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THE STICK OF THE ROCKET

was looking for it in the south-west. I turned about east and faced the wind for some time, and finding I had no chance in its teeth, went high, where it seemed less violent, and tried to make a course south-east. It was only then that I realized what a gale I was in. I had been going westward, and perhaps even in gusts north of west, at a pace of fifty or sixty miles an hour.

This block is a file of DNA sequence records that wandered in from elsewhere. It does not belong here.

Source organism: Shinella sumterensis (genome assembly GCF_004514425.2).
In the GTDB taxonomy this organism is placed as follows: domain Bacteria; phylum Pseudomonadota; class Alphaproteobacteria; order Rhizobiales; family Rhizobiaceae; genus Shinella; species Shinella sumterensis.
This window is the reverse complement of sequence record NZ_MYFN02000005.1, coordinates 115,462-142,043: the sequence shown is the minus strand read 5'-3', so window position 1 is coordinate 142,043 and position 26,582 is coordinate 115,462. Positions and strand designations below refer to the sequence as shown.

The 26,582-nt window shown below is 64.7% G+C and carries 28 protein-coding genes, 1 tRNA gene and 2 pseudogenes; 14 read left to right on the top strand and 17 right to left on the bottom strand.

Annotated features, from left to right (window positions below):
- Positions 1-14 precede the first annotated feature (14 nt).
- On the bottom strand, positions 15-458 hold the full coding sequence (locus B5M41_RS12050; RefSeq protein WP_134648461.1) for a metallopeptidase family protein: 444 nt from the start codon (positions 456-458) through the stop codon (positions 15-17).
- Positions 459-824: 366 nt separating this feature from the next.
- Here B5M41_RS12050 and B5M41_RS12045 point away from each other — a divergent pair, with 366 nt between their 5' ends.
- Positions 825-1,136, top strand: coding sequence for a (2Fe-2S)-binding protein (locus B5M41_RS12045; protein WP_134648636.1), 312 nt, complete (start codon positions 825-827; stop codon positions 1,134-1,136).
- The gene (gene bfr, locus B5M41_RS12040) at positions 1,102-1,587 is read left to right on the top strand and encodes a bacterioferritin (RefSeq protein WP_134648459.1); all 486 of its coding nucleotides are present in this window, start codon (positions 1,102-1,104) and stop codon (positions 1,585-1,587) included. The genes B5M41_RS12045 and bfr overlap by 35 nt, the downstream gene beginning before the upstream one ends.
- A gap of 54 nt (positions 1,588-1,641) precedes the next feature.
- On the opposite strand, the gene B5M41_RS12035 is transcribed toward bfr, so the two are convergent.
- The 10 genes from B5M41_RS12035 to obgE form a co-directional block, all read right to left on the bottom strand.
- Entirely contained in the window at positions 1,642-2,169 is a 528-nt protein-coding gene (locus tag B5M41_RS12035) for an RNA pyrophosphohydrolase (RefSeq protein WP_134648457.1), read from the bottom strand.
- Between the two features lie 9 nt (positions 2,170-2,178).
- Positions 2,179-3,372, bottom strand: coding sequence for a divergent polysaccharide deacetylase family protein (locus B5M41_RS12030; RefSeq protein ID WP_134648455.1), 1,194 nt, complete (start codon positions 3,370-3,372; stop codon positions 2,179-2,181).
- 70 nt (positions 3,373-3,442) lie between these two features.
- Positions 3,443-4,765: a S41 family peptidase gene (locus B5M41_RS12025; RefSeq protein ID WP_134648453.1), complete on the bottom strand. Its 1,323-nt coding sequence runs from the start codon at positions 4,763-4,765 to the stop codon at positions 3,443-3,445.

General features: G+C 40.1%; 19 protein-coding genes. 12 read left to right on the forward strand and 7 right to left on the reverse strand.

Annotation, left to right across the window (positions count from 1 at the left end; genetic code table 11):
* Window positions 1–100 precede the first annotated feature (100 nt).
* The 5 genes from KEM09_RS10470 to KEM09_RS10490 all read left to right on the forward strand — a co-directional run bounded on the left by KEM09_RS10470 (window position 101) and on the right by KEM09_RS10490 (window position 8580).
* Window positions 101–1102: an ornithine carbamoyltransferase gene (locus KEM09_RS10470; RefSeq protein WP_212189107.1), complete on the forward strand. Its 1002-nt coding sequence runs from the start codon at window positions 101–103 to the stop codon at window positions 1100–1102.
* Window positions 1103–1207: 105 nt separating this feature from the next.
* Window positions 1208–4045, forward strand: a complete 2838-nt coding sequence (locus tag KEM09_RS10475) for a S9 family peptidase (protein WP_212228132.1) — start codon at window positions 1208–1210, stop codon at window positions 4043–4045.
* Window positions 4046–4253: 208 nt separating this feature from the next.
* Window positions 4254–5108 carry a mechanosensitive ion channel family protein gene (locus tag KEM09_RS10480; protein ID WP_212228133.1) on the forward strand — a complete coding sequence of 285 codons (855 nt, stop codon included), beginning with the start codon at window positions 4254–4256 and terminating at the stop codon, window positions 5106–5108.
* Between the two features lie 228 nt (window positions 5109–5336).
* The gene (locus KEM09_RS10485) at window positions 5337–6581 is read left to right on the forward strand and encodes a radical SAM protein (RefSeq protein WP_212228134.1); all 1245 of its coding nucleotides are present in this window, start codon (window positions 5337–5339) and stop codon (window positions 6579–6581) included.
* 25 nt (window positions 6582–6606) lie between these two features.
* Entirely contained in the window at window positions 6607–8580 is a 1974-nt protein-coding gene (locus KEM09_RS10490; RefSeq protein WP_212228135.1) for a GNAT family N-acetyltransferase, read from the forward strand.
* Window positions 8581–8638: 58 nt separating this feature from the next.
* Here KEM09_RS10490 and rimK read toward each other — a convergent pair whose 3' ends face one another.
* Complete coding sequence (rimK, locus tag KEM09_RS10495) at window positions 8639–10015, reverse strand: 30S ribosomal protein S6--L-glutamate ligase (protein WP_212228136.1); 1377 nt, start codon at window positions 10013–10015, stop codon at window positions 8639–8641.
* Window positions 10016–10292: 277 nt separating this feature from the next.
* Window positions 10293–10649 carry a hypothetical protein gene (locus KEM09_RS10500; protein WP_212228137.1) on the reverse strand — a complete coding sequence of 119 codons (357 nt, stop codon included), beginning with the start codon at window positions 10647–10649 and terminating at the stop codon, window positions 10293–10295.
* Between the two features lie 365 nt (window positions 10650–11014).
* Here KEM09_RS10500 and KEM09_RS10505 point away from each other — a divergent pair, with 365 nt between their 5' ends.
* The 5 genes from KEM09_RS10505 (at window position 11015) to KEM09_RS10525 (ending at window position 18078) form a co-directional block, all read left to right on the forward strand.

Then I began what I suppose would be called a Fight against the east wind. One calls it a Fight, but it was really almost as unlike a fight as plain sewing. The wind tried to drive me westwardly, and I tried to get as much as I could eastwardly, with the wind beating and rocking us irregularly, but by no means unbearably, for about twelve hours. My hope lay in the wind abating, and our keeping in the air and eastward of Finisterre until it did, and the chief danger was the exhaustion of our petrol. It was a long and anxious and almost meditative time; we were fairly warm, and only slowly getting hungry, and except that my uncle grumbled a little and produced some philosophical reflections, and began to fuss about having a temperature, we talked very little. I was tired and sulky, and chiefly worried about the engine. I had to resist a tendency to crawl back and look at it. I did not care to risk contracting our gas chamber for fear of losing gas. Nothing was less like a fight. I know that in popular magazines, and so forth, all such occasions as this are depicted in terms of hysteria. Captains save their ships, engineers complete their bridges, generals conduct their battles, in a state of dancing excitement, foaming recondite technicalities at the lips. I suppose that sort of thing works up the reader, but so far as it professes to represent reality, I am convinced it is all childish nonsense. Schoolboys